Imagine being on a submarine where everything is going wrong! The oxygen level is dropping, the atmospheric pressure is increasing, and heat from a malfunctioning reactor is becoming intense. In addition, some compartments are flooding, others are on fire, and your fellow crew members have got into the captain's store of "grog" and are passing out. That would be the premise of Fantasy Flight Game's "Red November" a cooperative game from their silver line of smaller, less expensive games.
I guess I should begin by saying that I normally don't care for cooperative games. I like games that let me "stick it to the other guy" and that offer fierce competition. However, Red November intrigues me because its system reminds me of an addictive computer game where the player moved crates around. As the player moved crates around he either improved or harmed his situtation and ability to complete the mission. Red November offers the same challenge. It seems like the more the player does to resolve problems the more problems seem to pop up.
The Submarine board shown above is small and if you note the track around the edge, it is very difficult to use that mini-track. This was the biggest annoyance in the game, so I thought I would get that complaint out of the way. On each turn, the player can move about freely and even choose to fix problems, etc. How many minutes the player decides to use to repair a problem becomes a target number. For example, if a player choose to spend 5 minutes attempting to repair the reactor he would have a 50% chance of accomplishing this fix by rolling a five or less on a ten sided die. Here's where the really tricky part comes in... The more time he spends trying to accomplish this task, the more time marches on. As the time marker is tracked in minutes, almost every other space on the track has an event card. Events can range from the "respite" card (nothing happens.. and that's good) to a random fire breaking out, a hatch becoming jammed, missile malfunction, oxygen disaster track increasing, reactor heating up, pressure increasing, etc. Even sudden death events occur which set up a ten minute track window of resolving a problem or dying immediately. Players have to balance the use of time and the urgency of a repair because as time marches on those events keep happening. By the way, a failed repair doesn't make matters worse, it just allows time to keep on slipping into a future filled with more and more frustrating events.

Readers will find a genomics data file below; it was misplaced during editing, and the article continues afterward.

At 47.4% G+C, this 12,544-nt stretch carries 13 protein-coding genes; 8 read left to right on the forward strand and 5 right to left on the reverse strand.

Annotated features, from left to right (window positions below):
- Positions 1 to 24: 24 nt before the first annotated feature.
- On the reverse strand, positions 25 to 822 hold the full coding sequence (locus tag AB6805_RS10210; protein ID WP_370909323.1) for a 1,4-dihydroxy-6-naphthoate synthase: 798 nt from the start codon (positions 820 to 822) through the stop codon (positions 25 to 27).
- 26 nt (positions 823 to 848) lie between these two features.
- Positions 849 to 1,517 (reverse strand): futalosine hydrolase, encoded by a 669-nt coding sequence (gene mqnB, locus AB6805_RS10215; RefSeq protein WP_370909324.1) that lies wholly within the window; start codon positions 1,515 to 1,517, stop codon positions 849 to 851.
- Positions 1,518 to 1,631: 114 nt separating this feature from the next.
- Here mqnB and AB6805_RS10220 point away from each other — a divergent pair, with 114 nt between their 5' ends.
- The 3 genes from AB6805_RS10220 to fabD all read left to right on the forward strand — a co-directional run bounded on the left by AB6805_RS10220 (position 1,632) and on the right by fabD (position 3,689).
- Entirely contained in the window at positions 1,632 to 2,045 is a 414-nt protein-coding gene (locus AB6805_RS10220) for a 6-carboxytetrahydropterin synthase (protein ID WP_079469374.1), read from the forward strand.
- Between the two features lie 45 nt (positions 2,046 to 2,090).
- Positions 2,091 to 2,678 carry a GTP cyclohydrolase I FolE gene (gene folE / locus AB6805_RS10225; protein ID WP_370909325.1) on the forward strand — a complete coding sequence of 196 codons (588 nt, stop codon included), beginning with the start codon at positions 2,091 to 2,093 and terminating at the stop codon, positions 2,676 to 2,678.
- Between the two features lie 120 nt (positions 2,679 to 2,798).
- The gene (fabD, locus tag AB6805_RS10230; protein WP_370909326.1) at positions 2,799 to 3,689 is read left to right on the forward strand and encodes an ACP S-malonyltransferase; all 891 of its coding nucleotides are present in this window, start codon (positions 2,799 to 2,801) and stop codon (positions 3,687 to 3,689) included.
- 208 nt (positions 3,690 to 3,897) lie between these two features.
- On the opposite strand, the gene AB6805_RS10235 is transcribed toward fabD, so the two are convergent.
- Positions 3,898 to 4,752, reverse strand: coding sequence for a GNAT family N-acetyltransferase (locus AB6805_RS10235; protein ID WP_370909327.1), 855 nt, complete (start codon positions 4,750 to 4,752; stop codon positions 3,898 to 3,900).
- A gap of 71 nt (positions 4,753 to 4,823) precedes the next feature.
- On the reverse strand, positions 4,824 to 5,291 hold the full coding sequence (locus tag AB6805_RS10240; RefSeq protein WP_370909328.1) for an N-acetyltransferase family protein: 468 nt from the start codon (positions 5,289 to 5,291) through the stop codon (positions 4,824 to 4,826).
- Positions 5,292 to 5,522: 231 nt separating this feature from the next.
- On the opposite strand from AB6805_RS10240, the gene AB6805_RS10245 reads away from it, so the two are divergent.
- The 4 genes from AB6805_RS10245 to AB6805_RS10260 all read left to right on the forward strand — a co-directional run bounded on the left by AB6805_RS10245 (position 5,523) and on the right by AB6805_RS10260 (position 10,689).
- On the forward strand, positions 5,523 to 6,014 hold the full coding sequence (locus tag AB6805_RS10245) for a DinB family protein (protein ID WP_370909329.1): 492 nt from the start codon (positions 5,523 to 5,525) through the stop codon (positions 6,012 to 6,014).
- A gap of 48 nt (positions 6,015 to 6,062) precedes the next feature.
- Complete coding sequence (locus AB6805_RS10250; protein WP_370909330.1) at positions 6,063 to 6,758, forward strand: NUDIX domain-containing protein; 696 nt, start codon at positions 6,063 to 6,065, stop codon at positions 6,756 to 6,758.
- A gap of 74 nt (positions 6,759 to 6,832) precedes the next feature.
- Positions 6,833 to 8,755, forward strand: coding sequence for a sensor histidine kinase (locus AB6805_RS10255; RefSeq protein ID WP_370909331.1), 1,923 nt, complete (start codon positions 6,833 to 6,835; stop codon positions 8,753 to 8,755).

Tiles represent objects that the players find to assist them in their tasks. For example, a crowbar gives a postiive modifier to unjamming a hatch. A fire extinguisher allows the player to put out a fire (so does grog, but we will get to that in a moment. One item, the lucky charm, allows a player to use up minutes but skip drawing new event cards. Events often cause a player (or all players) to discard tiles (and they are out of the game until all tiles are drawn.
Players can go to the Captain's quarters in order to draw grog tiles. Grog gives the player the fortitude to enter a room that is on fire and attempt to put the fire out. The fire extinguisher does the same thing but without the intoxicating result. A player who uses his grog (for a nice die modifier in fighting a fire) also risks becoming inebriated. When he uses the grog he indicates with his character card the inebriation status (levels 1-4) of his character. At the end of his turn he does a faint check by drawing an event card. If the inebriation number is equal to or less than the number on the card, the character passes out and ten minutes are added to the chart. This can and does happen at the worst moments. Sometimes, it causes the "ghost marker" to cross the minute where a catastrophic game ending event occurs. In one game, a fire fighting gnome used grog to fight a fire and passed out, causing the marker to go over the missile malfunction and BOOM!!! Game over.
This is the place where players either will love or hate the game. Personally, I like the uncertainty and inability to completely game the system. I like a game that has enough strategy to keep a player interested with enough wacky random stuff to keep the game uncertain. On the other hand, an individual gnome can pass out and get burned up and die halfway through the game, and it is not fun to get shut out of a game. The rule booklet suggests an optional rule for players who don't like getting eliminated from a game. Since games are social, elimination is sometimes not the best option.
I found "Red November" to be a quirky niche game. I would love to see someone program this one for the computer. It would be a great solitaire computer game.